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BBYO teens come together to celebrate diversity

This story was published in The Jewish Voice.

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Enjoying the Winter Kallah are (left to right) Julia Keizler, Classical High School; Andrew Bikash, East Greenwich High School; Lauren Robinson, Franklin High School in Massachusetts.

By COURTNEY WEINER

BBYO’s annual winter Kallah, held at the Hilton Hartford Hotel in Connecticut in late January, drew 85 New England Region teens and 240 from the Connecticut Valley Region for a weekend of celebrating Shabbat, learning about leadership, themselves and the world around them, becoming closer to their Jewish heritage and creating new friendships.

The theme for this year’s Kallah, or convention, was “Free to Be You and Me.” Activities began Friday night with peer-led interactive and educational programs on the current refugee crisis and the Israel-Palestine conflict.

Jenna Rachman, 18, who attends Acton-Boxborough Regional High School, in Massachusetts, and is the New England Region’s nazkirah-gizborit (secretary-treasurer), is no stranger to conventions, but she said she found these programs particularly worthwhile.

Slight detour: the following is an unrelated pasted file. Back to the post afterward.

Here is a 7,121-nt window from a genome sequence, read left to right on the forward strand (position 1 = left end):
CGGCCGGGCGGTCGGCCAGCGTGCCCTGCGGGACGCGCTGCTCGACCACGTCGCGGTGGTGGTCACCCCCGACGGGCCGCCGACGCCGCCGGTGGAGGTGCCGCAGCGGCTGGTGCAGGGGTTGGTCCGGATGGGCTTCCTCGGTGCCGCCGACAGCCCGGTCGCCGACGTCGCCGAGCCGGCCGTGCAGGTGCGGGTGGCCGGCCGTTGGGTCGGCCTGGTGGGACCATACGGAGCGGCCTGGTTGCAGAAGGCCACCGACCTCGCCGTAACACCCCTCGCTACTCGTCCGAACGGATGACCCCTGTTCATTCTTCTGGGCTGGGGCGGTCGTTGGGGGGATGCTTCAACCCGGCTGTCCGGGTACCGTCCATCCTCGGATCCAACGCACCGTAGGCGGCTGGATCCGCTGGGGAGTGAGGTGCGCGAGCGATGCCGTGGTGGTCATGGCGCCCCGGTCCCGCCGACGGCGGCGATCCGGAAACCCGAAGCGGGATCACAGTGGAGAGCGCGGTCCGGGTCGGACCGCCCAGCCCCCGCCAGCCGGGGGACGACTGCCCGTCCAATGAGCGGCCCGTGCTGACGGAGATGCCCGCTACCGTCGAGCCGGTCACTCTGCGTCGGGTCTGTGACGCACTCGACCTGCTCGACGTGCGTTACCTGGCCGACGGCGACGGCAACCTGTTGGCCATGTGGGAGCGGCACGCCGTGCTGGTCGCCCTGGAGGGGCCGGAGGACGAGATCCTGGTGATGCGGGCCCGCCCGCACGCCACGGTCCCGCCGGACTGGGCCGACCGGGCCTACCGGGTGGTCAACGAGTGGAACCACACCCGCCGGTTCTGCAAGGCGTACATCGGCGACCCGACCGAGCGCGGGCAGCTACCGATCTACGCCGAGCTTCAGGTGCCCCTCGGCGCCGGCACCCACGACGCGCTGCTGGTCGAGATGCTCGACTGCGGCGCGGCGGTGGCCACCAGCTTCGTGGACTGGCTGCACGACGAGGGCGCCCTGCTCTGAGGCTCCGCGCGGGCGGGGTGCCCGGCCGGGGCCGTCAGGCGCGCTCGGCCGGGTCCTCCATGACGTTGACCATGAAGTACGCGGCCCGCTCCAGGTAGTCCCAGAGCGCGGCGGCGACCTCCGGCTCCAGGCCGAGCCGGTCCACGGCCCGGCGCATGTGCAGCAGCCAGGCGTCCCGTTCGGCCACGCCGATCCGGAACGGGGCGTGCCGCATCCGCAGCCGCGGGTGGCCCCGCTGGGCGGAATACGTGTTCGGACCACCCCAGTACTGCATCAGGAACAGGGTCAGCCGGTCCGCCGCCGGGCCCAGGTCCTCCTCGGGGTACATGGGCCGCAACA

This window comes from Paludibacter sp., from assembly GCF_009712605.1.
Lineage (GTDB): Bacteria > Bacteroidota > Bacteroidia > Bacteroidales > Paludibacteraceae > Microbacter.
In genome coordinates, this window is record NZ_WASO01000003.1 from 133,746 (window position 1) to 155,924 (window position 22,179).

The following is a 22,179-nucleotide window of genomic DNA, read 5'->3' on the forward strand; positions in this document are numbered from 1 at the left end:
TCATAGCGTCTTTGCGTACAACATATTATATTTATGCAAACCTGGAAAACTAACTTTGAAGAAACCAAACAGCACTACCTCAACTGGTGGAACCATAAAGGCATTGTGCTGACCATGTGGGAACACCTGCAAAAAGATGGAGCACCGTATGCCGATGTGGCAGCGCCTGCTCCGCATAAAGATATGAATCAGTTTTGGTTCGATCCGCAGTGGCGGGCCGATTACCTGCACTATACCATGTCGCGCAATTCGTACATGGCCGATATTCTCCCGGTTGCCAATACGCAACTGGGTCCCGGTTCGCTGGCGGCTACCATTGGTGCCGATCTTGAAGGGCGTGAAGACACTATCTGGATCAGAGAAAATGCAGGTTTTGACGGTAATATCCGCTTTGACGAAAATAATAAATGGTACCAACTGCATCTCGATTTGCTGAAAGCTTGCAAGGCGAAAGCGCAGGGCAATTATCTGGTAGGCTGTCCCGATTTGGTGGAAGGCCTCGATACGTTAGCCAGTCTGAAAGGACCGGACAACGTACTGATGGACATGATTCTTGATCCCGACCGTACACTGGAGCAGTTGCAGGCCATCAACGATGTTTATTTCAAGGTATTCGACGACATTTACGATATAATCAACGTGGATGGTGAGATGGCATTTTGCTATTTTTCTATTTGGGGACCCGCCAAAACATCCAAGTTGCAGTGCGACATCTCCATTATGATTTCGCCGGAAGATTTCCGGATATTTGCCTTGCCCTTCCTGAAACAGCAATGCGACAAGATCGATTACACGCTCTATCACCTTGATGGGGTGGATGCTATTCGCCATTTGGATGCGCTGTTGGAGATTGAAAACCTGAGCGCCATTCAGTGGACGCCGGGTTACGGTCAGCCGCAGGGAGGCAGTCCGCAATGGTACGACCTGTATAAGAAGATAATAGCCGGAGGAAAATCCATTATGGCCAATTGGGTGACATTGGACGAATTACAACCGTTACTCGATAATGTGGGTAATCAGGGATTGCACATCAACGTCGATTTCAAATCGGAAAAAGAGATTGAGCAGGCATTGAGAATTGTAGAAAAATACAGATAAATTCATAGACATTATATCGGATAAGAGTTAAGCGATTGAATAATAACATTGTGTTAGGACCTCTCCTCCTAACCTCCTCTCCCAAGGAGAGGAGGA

Rachman said both programs gave her a better appreciation for and perspective on globalization, an important issue for BBYO, a pluralistic Jewish teen movement.

When asked about the refugee crisis program, she said, “I was able to learn so much about this global issue from the perspectives of other countries.”

Saturday afternoon featured speakers and discussions based on the convention’s theme. Victoria Berman, a freshman at Cranston High School West, attended a session with comedian Pamela Schuller and said she was inspired “to see how she turned her disadvantage into an advantage.” Schuller has Tourette’s Syndrome, and uses it to advocate for inclusion and as a basis for her stand-up comic act.

Schuller was just one of the many inspiring speakers on Saturday who emphasized diversity. Others included transgender LGBTQ activist and journalist Dawn Ennis, BBYO Grand Aleph Godol (President) Aaron Cooper, gospel singer Joshua Nelson and activist Emily Wyner. Teens left their sessions with more knowledge of the different ways to define diversity and how to be accepting of others.

Another first-time convention attendee, Fiona Traub, 16, of Natick High School, in Massachusetts, said she chose to attend the Kallah “because members of my chapter said that this would be the best weekend of my life” – and they were right. It was great, Traub said, to be surrounded by “such a supportive community.”

When asked about the experience for a new convention attendee, Isaac Wolfson, 17, also from Natick High School, said the weekend was a game-changer for many.

“These kids will never be the same, but in the best possible way,” he said.

COURTNEY WEINER attends Stoughton High School, in Massachusetts, and is a member of BBYO New England Region.

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